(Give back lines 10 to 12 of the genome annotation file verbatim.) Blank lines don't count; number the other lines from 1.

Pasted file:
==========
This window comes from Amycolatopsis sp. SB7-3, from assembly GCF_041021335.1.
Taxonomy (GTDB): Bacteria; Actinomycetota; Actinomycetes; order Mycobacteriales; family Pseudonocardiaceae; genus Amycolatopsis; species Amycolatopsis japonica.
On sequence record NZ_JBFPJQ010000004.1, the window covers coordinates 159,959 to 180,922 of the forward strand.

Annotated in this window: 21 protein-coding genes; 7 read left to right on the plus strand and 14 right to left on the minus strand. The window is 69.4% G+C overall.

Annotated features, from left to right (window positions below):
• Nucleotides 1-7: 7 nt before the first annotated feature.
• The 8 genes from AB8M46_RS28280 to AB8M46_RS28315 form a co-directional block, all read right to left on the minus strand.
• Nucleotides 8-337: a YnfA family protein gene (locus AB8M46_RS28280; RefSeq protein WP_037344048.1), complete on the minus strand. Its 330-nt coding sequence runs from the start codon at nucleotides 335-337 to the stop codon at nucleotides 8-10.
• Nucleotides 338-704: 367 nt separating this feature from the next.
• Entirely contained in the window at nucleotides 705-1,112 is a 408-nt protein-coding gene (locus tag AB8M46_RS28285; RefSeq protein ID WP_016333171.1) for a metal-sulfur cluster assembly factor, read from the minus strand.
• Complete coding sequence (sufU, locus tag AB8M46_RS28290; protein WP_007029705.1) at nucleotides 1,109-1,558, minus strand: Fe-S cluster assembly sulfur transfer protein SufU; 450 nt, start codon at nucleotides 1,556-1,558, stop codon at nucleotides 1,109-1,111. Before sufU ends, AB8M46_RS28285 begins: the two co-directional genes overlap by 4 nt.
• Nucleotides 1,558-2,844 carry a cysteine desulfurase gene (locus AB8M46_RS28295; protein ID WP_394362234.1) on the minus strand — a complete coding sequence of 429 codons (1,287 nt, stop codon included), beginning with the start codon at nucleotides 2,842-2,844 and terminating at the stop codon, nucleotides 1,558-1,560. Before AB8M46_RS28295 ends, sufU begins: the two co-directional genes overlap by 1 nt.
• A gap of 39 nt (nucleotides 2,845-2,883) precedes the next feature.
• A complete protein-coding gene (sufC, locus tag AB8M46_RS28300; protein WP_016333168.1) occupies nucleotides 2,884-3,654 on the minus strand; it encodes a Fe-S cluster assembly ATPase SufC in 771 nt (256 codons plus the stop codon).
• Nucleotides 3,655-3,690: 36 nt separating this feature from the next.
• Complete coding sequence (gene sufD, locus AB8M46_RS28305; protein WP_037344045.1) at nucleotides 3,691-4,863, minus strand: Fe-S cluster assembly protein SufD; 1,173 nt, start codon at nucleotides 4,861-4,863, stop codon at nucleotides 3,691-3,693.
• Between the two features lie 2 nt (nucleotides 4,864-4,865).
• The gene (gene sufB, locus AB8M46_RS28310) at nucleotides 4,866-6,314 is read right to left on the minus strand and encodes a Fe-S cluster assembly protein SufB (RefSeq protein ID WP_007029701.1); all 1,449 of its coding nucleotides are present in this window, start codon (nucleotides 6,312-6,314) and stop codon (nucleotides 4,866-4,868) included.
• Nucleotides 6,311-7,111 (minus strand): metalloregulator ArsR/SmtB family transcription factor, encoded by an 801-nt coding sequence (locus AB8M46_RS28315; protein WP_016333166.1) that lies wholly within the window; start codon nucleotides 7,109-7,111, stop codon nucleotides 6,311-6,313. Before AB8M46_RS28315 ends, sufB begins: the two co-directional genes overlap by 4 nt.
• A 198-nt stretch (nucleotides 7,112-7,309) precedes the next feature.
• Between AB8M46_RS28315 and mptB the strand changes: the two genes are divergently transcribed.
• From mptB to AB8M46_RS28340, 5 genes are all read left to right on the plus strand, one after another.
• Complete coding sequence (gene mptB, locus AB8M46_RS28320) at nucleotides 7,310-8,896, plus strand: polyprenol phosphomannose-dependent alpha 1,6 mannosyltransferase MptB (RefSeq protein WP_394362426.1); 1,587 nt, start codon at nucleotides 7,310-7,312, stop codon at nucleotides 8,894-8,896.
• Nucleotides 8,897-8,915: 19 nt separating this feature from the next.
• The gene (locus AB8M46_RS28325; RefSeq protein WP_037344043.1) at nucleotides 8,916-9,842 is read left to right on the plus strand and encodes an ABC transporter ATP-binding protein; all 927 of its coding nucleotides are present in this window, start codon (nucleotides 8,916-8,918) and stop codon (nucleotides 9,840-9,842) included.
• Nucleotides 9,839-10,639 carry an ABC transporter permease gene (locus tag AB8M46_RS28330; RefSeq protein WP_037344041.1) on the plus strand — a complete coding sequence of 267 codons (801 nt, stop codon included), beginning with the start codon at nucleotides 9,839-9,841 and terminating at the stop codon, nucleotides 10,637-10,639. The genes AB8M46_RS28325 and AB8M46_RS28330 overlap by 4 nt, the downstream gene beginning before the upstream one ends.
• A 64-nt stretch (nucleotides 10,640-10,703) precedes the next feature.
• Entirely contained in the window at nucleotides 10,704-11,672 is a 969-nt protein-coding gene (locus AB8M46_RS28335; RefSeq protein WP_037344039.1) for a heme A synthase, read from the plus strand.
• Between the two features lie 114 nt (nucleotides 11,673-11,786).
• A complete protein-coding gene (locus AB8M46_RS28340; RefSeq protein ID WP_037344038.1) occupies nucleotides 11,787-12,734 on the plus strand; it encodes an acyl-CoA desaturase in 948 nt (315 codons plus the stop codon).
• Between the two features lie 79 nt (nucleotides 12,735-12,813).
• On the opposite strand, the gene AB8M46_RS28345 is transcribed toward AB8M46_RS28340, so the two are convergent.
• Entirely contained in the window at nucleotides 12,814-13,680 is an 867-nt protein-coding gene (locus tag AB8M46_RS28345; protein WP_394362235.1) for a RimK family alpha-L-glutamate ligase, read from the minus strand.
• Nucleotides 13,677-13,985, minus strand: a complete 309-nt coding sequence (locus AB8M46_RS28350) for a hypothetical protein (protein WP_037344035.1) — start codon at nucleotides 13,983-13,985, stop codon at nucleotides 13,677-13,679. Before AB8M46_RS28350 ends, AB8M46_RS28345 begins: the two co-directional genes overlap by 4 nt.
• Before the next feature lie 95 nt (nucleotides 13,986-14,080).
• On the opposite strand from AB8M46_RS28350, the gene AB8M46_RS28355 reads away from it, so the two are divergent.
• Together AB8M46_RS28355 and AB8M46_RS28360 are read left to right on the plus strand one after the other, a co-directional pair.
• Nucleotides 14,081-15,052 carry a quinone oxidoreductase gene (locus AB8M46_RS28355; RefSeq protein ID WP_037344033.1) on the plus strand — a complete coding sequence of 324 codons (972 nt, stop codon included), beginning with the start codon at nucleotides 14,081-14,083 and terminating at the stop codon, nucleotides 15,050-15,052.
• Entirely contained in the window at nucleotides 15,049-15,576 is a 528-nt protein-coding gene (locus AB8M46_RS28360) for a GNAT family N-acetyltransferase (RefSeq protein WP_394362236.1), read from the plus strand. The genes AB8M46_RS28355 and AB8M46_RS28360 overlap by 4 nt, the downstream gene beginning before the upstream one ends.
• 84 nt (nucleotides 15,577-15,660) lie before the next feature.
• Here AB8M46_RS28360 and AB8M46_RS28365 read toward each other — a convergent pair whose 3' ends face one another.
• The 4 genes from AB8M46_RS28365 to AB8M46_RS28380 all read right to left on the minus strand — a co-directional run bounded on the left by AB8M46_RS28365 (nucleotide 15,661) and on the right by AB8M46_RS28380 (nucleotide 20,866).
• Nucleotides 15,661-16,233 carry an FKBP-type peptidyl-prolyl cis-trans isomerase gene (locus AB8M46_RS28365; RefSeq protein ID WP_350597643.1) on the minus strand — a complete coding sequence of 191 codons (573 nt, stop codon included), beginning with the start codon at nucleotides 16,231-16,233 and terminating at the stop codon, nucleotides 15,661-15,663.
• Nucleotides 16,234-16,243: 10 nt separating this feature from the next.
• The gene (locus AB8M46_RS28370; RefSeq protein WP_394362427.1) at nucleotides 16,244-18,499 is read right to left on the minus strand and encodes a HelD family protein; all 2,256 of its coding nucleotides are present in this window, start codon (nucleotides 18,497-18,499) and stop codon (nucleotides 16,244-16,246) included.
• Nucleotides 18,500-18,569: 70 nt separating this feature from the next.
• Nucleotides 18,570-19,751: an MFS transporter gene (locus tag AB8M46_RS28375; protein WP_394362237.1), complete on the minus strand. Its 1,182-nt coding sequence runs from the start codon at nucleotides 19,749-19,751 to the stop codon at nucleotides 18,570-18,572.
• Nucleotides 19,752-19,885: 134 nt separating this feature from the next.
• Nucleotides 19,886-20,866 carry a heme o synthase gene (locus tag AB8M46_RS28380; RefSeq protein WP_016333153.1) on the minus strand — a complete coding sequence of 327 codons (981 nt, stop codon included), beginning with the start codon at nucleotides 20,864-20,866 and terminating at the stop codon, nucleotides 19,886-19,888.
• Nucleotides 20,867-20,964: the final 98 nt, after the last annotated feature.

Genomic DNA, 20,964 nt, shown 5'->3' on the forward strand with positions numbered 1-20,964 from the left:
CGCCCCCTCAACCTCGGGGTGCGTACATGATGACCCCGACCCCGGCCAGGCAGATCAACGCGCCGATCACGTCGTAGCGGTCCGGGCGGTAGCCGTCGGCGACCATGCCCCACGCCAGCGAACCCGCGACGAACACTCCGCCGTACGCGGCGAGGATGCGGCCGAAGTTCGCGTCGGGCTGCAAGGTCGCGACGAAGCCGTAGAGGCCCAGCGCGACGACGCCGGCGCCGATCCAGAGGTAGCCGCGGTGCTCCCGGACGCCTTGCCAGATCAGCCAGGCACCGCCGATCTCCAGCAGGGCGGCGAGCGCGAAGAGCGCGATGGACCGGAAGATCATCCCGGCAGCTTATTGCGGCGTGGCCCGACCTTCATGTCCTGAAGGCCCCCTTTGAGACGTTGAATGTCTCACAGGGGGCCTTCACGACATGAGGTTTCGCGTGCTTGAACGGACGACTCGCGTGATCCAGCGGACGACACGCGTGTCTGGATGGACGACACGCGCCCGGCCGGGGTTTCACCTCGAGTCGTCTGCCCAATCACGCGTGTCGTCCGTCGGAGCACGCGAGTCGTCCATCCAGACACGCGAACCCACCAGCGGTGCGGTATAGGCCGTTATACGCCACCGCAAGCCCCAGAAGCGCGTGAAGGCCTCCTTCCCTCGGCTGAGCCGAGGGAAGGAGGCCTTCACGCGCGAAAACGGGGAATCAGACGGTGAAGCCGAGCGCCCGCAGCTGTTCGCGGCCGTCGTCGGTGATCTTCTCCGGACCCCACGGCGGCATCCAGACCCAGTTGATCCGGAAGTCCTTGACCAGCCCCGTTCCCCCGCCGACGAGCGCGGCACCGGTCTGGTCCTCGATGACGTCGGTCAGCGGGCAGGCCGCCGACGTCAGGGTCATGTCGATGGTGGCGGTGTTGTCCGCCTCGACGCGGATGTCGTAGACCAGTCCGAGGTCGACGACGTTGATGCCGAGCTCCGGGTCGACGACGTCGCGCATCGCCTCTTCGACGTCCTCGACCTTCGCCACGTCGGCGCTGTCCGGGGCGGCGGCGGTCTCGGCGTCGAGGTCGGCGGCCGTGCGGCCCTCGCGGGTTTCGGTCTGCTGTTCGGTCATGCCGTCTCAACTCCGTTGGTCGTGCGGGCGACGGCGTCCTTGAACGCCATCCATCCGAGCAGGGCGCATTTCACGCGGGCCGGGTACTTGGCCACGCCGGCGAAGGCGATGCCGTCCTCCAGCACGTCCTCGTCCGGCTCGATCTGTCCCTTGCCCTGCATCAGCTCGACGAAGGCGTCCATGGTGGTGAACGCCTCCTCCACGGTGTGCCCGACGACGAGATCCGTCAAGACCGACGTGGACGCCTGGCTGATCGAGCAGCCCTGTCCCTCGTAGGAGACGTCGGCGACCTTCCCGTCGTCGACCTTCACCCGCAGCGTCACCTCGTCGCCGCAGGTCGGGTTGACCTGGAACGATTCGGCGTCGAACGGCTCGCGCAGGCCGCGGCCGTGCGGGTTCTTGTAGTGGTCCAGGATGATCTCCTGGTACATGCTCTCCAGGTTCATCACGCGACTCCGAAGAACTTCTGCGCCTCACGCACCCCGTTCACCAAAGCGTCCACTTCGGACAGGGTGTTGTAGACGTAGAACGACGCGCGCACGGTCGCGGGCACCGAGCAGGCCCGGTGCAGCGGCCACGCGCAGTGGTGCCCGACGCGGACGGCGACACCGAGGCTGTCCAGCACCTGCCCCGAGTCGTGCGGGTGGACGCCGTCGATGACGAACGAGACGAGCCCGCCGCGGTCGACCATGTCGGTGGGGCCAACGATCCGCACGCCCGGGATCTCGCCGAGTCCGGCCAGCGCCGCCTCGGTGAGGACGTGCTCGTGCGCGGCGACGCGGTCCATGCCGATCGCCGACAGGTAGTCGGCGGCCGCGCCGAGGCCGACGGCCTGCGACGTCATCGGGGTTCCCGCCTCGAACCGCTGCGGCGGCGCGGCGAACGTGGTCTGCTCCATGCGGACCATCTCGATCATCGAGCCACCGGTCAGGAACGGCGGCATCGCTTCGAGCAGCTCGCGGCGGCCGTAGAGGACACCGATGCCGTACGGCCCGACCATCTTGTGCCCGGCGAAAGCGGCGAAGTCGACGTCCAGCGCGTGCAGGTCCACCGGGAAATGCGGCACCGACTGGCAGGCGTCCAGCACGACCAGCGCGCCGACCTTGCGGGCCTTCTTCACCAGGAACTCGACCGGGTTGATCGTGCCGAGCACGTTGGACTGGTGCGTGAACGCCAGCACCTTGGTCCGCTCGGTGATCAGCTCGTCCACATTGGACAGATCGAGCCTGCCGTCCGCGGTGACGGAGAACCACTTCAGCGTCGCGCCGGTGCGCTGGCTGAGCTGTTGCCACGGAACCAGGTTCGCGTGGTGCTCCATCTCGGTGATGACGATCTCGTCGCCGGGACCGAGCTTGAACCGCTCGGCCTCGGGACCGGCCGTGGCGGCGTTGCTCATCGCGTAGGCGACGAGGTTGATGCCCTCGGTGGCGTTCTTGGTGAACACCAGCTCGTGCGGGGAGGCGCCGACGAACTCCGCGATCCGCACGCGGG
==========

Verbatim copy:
• Entirely contained in the window at nucleotides 705-1,112 is a 408-nt protein-coding gene (locus tag AB8M46_RS28285; RefSeq protein ID WP_016333171.1) for a metal-sulfur cluster assembly factor, read from the minus strand.
• Complete coding sequence (sufU, locus tag AB8M46_RS28290; protein WP_007029705.1) at nucleotides 1,109-1,558, minus strand: Fe-S cluster assembly sulfur transfer protein SufU; 450 nt, start codon at nucleotides 1,556-1,558, stop codon at nucleotides 1,109-1,111. Before sufU ends, AB8M46_RS28285 begins: the two co-directional genes overlap by 4 nt.
• Nucleotides 1,558-2,844 carry a cysteine desulfurase gene (locus AB8M46_RS28295; protein ID WP_394362234.1) on the minus strand — a complete coding sequence of 429 codons (1,287 nt, stop codon included), beginning with the start codon at nucleotides 2,842-2,844 and terminating at the stop codon, nucleotides 1,558-1,560. Before AB8M46_RS28295 ends, sufU begins: the two co-directional genes overlap by 1 nt.